vaiśāradya (P. vesārajja; T. mi 'jig pa bzhi མི་འཇིག་པ་བཞི་; C. wusuowei 無所畏) is translated as "self-confidence," "fearlessness," etc. It refers to a set of qualities possessed by all buddhas, typically enumerated as a set of four. These are:
- fearlessness in the knowledge of all things
- fearlessness in knowing all the cessations of corruption
- fearlessness according to the definitive prophetic declarations that these things which are intermittently cut off on the path do not change into something else
- fearlessness that the path through which all excellent attributes are to be obtained, transformed and ascertained, is just what it is
Presentation in One Teacher, Many Traditions
One Teacher, Many Traditions states:
- Learning about the qualities of the Three Jewels and especially of the Buddha increases our confidence in their ability to guide us from the dangers of saṃsāra. Both the Pāli and the Sanskrit traditions extensively praise the Tathāgata’s qualities by expressing his four types of fearlessness, ten powers, and eighteen unshared qualities.
- Candrakīrti quotes (Madhyamakāvatāra 6.210cd) a passage, also found in the Pāli canon (MN 12:22–26), describing the four kinds of self-confidence or fearlessness of the Tathāgata that enable him to “roar his lion’s roar in the assemblies.” The Buddha sees no ground on which any recluse, brahman, god, or anyone else could accuse him of
- (1) claiming to be fully awakened although he is not fully awakened to certain things,
- (2) claiming to have destroyed pollutants (āsava, āśrava) that he has not destroyed,
- (3) calling things obstructions that are not obstructions, and
- (4) teaching a Dharma that does not lead someone who practices it to complete destruction of duḥkha.
- These four enable the Tathāgata to teach the Dhamma with perfect self-confidence free from all self-doubt because he is fully awakened regarding all aspects, has destroyed all pollutants, correctly identifies obstructions on the path, and gives teachings that lead those who practice them to nirvāṇa.
Presentation in the Khenjuk
The Khenjuk presents the four types of fearlessness as follows:
- 1) Fearlessness in accepting perfect realization as a benefit for oneself means to make the statement: "I know, in actuality, all aspects of knowable things."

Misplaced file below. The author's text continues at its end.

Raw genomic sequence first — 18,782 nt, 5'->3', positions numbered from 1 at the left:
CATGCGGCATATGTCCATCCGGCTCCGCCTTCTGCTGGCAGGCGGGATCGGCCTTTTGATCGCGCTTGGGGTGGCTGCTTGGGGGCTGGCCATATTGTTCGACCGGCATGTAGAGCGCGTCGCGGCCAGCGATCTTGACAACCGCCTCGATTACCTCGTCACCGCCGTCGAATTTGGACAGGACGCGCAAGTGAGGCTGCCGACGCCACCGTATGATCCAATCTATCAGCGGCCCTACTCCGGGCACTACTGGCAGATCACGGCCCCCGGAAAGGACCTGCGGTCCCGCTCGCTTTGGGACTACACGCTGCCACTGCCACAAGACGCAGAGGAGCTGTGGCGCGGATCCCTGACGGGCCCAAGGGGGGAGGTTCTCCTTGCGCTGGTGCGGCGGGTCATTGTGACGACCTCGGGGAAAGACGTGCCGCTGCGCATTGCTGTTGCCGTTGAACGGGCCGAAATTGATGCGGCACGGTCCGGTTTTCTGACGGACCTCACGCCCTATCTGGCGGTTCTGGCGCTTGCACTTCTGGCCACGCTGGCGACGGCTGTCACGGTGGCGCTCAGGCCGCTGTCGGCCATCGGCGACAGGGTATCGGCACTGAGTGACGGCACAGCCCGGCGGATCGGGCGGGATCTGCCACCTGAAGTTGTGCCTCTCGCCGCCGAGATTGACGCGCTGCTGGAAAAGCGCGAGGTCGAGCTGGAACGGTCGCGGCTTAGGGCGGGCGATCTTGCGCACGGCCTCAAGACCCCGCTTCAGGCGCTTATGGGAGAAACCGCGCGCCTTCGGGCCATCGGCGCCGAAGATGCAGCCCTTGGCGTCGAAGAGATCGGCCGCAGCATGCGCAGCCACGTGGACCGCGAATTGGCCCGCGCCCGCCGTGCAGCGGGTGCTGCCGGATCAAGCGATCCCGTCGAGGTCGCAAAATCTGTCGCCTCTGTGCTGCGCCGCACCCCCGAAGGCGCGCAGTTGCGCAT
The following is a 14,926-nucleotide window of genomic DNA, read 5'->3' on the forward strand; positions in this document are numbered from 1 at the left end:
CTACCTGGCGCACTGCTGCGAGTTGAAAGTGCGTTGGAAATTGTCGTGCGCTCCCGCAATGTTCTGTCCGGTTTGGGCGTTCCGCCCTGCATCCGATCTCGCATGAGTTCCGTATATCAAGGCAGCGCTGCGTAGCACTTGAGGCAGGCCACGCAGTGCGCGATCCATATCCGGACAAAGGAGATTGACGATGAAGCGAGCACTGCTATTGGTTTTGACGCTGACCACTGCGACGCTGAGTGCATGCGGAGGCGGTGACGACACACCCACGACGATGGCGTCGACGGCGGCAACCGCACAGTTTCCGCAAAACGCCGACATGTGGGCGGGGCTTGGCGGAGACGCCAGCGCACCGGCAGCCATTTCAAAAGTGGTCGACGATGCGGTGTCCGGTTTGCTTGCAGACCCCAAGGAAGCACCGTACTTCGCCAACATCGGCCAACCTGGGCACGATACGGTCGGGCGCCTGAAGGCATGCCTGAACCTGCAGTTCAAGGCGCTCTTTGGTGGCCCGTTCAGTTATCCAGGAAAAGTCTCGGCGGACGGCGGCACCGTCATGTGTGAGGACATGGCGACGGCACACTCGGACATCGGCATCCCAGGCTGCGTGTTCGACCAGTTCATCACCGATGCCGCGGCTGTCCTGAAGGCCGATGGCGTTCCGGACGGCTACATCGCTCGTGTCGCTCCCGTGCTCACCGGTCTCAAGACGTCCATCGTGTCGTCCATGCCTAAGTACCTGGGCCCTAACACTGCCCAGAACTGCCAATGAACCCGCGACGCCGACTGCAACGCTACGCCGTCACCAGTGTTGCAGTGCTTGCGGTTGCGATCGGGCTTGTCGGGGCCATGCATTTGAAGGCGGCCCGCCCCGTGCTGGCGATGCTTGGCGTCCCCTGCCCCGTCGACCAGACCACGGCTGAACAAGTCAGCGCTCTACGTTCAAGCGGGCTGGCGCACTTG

- 2) Fearlessness in accepting perfect abandonment as a benefit for oneself means to make the statement: "I have relinquished, without exception, all that is to be discarded regarding the two obscurations, along with the habitual tendencies." These two are truthful proclamations regarding the benefit for oneself, exactly as it is.
- 3) Fearlessness in revealing the path of deliverance as a benefit for others means to teach: "Through these paths of realizing no-identity, and so forth, there will definitely be deliverance at the state of liberation."
- 4) Fearlessness in revealing the hindrances ofthe path as a benefit for others means to teach: "The disturbing emotions of attachment, and so forth, are hindrances for the path." These two are truthful proclamations regarding what is beneficial for others.
- No one among the superior beings in the world, including the gods, demons, Brahma or brahmins can object to his four statements in accordance with the Dharma, saying: "It is not so!" Among his followers, he therefore resembles a lion, making these proclamations with a lion's roar that is free from fear or intimidation.
Presentation in the Greater Discourse of the Lion's Roar
The four kinds of fearlessness are presented with the Greater Discourse of the Lion's Roar (Mahāsīhanādasutta) as follows:
- Sāriputta, the Tathāgata has these four kinds of intrepidity, possessing which he claims the herd-leader’s place, roars his lion’s roar in the assemblies, and sets rolling the Wheel of Brahmā. What are the four?
- Here, I see no ground on which any recluse or brahmin or god or Māra or Brahmā or anyone else at all in the world could, in accordance with the Dhamma, accuse me thus: ‘While you claim to be fully enlightened, you are not fully enlightened about these things.’ And seeing no ground for that, I abide in safety, fearlessness, and intrepidity.
- I see no ground on which any recluse…or anyone at all could accuse me thus: ‘While you claim to be one who has destroyed the taints, you have not destroyed these taints.’ And seeing no ground for that, I abide in safety, fearlessness, and intrepidity.
- I see no ground on which any recluse…or anyone at all could accuse me thus: ‘Those things called obstructions by you are not able to obstruct one who engages in them.’ And seeing no ground for that, I abide in safety, fearlessness, and intrepidity.
- I see no ground on which any recluse…or anyone at all could accuse me thus: ‘When you teach the Dhamma to someone, it does not lead him when he practises it to the complete destruction of suffering.’ And seeing no ground for that, I abide in safety, fearlessness, and intrepidity.
- A Tathāgata has these four kinds of intrepidity, possessing which he claims the herd-leader’s place, roars his lion’s roar in the assemblies, and sets rolling the Wheel of Brahmā.
- Robert E. Buswell Jr., Donald S. Lopez Jr., The Princeton Dictionary of Buddhism (Princeton: 2014), s.v. vaiśāradya
- mi_'jigs_pa_bzhi, Rangjung Yeshe Wiki
- Dalai Lama & Thubten Chodron 2014, s.v. Chapter 2, section "The Tathagata's qualities.
- Mipham Rinpoche (2002), Gateway to Knowledge, vol. III, translated by Kunsang, Erik Pema, Rangjung Yeshe Publications, Chapter 21, lines 62-66
- Bhikkhu Bodhi (2009), The Greater Discourse on the Lion’s Roar (M. 12), SuttaCentral
- Four fearlessnesses, Rigpa Shedra Wiki